It’s been a few weeks since we posted the themes of the 2011 iLAND Symposium workshops. Now we’re pleased to follow up with some deeper descriptions of each experience! Take a look; it’s never too soon to start choosing which experience you’ll participate in during the symposium this year.
Stewardance is an ongoing project exploring how city dwellers make sense of their place in an urban forest through movement, dance, and collaborate street tree stewardship. Developed through an iLAB Fellowship by Jackie Dodd and Philip Silva during the spring, summer, and autumn of 2010, Stewardance continues to inspire alternative and innovative approaches to experiencing the community of trees found on any city street. This workshop draws on insights and experiences developed in Stewardance workshops to introduce participants to the urban forest in Greenwich Village. Participants will move deliberately and mindfully on a hike through the forest and dance through the labor of caring for an ailing street tree. Location TBA.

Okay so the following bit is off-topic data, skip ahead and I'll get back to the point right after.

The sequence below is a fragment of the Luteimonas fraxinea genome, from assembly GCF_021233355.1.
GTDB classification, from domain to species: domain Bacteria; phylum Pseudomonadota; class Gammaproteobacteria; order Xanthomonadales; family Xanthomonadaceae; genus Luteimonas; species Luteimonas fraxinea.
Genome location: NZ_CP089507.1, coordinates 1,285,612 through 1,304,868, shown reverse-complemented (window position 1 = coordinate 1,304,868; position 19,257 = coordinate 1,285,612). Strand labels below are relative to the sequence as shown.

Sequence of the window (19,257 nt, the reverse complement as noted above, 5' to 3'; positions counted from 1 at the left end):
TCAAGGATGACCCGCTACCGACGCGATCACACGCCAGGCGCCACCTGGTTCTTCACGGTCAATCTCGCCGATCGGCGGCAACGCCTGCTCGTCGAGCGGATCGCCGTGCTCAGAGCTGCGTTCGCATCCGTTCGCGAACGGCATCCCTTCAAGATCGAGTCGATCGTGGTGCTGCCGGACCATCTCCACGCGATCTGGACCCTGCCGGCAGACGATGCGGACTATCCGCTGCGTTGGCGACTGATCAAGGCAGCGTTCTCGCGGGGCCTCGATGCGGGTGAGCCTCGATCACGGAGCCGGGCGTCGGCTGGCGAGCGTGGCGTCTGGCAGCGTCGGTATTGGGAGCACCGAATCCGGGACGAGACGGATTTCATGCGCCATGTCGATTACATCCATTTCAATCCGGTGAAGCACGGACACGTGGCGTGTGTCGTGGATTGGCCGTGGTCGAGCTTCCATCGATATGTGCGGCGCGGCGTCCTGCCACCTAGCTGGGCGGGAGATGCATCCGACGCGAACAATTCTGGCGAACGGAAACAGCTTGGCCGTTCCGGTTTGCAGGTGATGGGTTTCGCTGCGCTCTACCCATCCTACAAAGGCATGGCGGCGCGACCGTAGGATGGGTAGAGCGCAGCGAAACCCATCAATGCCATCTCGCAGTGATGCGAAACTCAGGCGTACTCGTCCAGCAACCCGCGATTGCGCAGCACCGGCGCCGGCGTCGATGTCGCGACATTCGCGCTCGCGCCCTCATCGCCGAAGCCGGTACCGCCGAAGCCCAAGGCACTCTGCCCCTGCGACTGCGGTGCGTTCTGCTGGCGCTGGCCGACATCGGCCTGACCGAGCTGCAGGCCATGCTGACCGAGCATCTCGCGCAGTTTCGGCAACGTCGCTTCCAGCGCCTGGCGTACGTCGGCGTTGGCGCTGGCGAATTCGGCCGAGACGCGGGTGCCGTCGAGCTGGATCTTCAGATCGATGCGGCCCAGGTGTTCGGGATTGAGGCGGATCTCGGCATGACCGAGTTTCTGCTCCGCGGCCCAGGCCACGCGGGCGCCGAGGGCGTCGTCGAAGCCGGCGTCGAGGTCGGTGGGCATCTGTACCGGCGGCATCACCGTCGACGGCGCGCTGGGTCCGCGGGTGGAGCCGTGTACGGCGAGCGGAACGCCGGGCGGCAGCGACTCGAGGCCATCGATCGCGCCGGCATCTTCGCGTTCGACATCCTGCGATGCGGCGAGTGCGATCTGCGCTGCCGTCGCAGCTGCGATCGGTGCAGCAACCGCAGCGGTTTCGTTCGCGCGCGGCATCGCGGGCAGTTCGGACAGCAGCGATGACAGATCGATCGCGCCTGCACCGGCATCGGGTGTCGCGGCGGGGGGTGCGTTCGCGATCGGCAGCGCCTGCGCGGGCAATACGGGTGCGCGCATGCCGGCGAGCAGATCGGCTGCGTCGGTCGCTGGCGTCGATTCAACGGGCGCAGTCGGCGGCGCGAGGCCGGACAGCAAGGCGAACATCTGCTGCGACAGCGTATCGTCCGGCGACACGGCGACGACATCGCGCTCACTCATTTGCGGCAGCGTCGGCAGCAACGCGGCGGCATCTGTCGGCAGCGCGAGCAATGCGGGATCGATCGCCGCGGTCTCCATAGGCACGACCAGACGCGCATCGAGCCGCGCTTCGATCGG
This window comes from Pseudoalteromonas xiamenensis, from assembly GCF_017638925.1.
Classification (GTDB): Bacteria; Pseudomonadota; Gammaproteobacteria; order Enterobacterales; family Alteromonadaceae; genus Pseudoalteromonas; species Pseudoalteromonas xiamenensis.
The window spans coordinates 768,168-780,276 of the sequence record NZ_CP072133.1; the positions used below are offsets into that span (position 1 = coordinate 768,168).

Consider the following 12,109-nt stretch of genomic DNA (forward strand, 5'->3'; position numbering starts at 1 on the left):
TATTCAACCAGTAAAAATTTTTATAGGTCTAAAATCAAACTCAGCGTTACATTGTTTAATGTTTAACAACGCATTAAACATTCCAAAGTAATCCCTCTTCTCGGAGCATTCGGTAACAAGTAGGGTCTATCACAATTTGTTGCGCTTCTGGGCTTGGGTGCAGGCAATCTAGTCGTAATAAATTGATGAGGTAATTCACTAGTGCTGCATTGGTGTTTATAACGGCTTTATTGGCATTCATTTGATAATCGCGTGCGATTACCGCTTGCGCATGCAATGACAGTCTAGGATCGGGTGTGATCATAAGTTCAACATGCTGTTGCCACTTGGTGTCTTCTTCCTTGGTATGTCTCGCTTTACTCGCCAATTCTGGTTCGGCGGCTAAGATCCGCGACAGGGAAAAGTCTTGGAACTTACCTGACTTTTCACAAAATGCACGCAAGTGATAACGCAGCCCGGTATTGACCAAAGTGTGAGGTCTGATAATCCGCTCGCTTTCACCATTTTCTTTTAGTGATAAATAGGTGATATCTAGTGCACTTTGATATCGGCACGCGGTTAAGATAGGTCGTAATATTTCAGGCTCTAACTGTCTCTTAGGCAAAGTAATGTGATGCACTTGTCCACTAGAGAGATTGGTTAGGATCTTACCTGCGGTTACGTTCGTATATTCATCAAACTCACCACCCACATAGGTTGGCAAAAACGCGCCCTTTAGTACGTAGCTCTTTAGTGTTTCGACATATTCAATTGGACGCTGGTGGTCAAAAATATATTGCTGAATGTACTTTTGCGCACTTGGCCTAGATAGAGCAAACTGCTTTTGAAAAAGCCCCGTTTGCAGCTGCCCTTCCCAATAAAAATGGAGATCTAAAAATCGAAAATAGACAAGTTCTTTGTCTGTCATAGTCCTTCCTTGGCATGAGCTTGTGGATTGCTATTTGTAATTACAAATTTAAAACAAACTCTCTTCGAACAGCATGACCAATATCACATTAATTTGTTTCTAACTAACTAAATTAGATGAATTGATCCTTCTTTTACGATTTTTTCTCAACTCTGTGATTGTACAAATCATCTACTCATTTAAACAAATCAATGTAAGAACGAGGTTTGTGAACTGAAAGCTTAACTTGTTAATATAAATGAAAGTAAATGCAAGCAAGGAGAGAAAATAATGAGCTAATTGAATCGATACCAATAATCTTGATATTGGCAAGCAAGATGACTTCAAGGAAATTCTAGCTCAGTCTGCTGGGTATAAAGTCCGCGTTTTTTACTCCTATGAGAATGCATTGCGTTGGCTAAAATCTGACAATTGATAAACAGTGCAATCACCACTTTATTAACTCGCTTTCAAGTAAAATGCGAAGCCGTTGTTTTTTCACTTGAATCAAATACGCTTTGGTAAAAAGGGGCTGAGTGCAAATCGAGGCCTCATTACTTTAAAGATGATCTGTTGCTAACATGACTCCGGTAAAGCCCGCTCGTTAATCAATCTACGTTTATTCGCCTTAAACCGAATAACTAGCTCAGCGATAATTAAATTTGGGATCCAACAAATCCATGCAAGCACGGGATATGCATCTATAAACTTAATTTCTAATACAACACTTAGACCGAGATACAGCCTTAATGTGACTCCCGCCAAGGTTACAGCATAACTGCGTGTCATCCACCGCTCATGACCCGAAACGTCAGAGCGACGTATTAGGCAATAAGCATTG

Combining the fields of dance, music, and architecture, Jennifer Monson, Maggie Bennett and Kate Cahill will share the processes they developed in last summer’s SIP (sustained immersive process)/watershed project. Workshop participants will engage in simple scores that interweave listening, observing, moving, diagramming and drawing. Concepts of scale, containment and transformation that emerged from the collaborator’s immersive research will be shared through an intimate series of creative exchanges. Location TBA.
River to Creek
River to Creek was a roving ecological study of Newtown Creek, a waterway that straddles the border of Queens and Brooklyn. River to Creek explored and exposed the past and present natural history of the land around the Creek through scientific research, movement, and participatory sensory activities. The iLAB residency researchers and presenters Clarinda Mac Low, Carolyn Hall, Kathleen McCarthy and Paul Benney “discovered” Newtown Creek from June to October, 2010 and shared the area’s history and their research methods in public events focused on land/plants, water/fish and air/birds. In this workshop the participants will discover the urban ecology of the grounds of Solar One at Stuyvesant Cove Park, observing its environment, wildlife, ecosystem and the juxtapositions of “urban” and “nature.” We will bring all into our research process and develop an idea for a public event using awareness exercises, physical explorations of the space, artistic projects that highlight the natural qualities of the area, and simple scientific data gathering to deepen the knowledge of the local ecology.